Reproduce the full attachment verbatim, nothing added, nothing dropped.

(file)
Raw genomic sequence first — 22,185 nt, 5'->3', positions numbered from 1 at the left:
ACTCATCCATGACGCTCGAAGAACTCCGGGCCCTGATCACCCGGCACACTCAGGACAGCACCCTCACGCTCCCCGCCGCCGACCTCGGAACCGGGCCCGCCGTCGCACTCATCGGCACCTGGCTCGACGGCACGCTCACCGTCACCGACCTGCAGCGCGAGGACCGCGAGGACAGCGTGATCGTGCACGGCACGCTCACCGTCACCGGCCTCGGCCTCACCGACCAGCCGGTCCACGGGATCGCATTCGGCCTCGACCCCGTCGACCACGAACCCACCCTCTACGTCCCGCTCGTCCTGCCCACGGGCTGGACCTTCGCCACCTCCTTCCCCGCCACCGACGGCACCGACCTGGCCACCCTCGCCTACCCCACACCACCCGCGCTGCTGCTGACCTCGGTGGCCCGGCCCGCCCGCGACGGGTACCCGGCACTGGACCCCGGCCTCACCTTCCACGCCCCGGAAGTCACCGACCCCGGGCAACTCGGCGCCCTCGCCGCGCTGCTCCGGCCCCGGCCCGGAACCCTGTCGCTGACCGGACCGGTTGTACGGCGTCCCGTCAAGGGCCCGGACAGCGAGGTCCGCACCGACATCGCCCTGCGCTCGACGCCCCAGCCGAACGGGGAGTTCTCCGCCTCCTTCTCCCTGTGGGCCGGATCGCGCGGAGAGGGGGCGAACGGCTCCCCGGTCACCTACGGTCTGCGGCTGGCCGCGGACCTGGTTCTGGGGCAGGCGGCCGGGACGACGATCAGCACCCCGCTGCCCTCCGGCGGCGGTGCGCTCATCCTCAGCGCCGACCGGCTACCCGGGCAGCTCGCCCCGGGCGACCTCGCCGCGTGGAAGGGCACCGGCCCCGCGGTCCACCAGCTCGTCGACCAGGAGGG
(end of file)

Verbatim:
Raw genomic sequence first — 22,185 nt, 5'->3', positions numbered from 1 at the left:
ACTCATCCATGACGCTCGAAGAACTCCGGGCCCTGATCACCCGGCACACTCAGGACAGCACCCTCACGCTCCCCGCCGCCGACCTCGGAACCGGGCCCGCCGTCGCACTCATCGGCACCTGGCTCGACGGCACGCTCACCGTCACCGACCTGCAGCGCGAGGACCGCGAGGACAGCGTGATCGTGCACGGCACGCTCACCGTCACCGGCCTCGGCCTCACCGACCAGCCGGTCCACGGGATCGCATTCGGCCTCGACCCCGTCGACCACGAACCCACCCTCTACGTCCCGCTCGTCCTGCCCACGGGCTGGACCTTCGCCACCTCCTTCCCCGCCACCGACGGCACCGACCTGGCCACCCTCGCCTACCCCACACCACCCGCGCTGCTGCTGACCTCGGTGGCCCGGCCCGCCCGCGACGGGTACCCGGCACTGGACCCCGGCCTCACCTTCCACGCCCCGGAAGTCACCGACCCCGGGCAACTCGGCGCCCTCGCCGCGCTGCTCCGGCCCCGGCCCGGAACCCTGTCGCTGACCGGACCGGTTGTACGGCGTCCCGTCAAGGGCCCGGACAGCGAGGTCCGCACCGACATCGCCCTGCGCTCGACGCCCCAGCCGAACGGGGAGTTCTCCGCCTCCTTCTCCCTGTGGGCCGGATCGCGCGGAGAGGGGGCGAACGGCTCCCCGGTCACCTACGGTCTGCGGCTGGCCGCGGACCTGGTTCTGGGGCAGGCGGCCGGGACGACGATCAGCACCCCGCTGCCCTCCGGCGGCGGTGCGCTCATCCTCAGCGCCGACCGGCTACCCGGGCAGCTCGCCCCGGGCGACCTCGCCGCGTGGAAGGGCACCGGCCCCGCGGTCCACCAGCTCGTCGACCAGGAGGG